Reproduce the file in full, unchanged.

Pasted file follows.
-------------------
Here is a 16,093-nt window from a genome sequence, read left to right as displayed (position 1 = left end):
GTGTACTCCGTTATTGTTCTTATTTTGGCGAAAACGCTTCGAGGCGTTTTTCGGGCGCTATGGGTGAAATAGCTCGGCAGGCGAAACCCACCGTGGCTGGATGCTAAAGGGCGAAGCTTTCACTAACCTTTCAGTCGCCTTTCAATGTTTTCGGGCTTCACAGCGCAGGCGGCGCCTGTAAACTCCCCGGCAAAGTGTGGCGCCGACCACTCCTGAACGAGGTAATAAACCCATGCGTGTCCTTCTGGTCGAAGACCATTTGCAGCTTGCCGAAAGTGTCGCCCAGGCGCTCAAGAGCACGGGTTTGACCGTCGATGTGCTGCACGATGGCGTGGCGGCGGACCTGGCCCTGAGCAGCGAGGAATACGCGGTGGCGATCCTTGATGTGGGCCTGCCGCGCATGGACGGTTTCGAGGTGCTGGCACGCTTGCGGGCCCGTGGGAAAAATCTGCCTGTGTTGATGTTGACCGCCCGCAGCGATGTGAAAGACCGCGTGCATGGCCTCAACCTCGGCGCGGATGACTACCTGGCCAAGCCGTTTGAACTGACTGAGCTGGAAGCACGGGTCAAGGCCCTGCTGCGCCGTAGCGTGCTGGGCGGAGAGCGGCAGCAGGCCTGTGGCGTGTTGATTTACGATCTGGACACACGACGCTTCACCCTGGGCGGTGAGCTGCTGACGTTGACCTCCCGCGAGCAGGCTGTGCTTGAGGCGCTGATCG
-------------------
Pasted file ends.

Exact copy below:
Here is a 16,093-nt window from a genome sequence, read left to right as displayed (position 1 = left end):
GTGTACTCCGTTATTGTTCTTATTTTGGCGAAAACGCTTCGAGGCGTTTTTCGGGCGCTATGGGTGAAATAGCTCGGCAGGCGAAACCCACCGTGGCTGGATGCTAAAGGGCGAAGCTTTCACTAACCTTTCAGTCGCCTTTCAATGTTTTCGGGCTTCACAGCGCAGGCGGCGCCTGTAAACTCCCCGGCAAAGTGTGGCGCCGACCACTCCTGAACGAGGTAATAAACCCATGCGTGTCCTTCTGGTCGAAGACCATTTGCAGCTTGCCGAAAGTGTCGCCCAGGCGCTCAAGAGCACGGGTTTGACCGTCGATGTGCTGCACGATGGCGTGGCGGCGGACCTGGCCCTGAGCAGCGAGGAATACGCGGTGGCGATCCTTGATGTGGGCCTGCCGCGCATGGACGGTTTCGAGGTGCTGGCACGCTTGCGGGCCCGTGGGAAAAATCTGCCTGTGTTGATGTTGACCGCCCGCAGCGATGTGAAAGACCGCGTGCATGGCCTCAACCTCGGCGCGGATGACTACCTGGCCAAGCCGTTTGAACTGACTGAGCTGGAAGCACGGGTCAAGGCCCTGCTGCGCCGTAGCGTGCTGGGCGGAGAGCGGCAGCAGGCCTGTGGCGTGTTGATTTACGATCTGGACACACGACGCTTCACCCTGGGCGGTGAGCTGCTGACGTTGACCTCCCGCGAGCAGGCTGTGCTTGAGGCGCTGATCG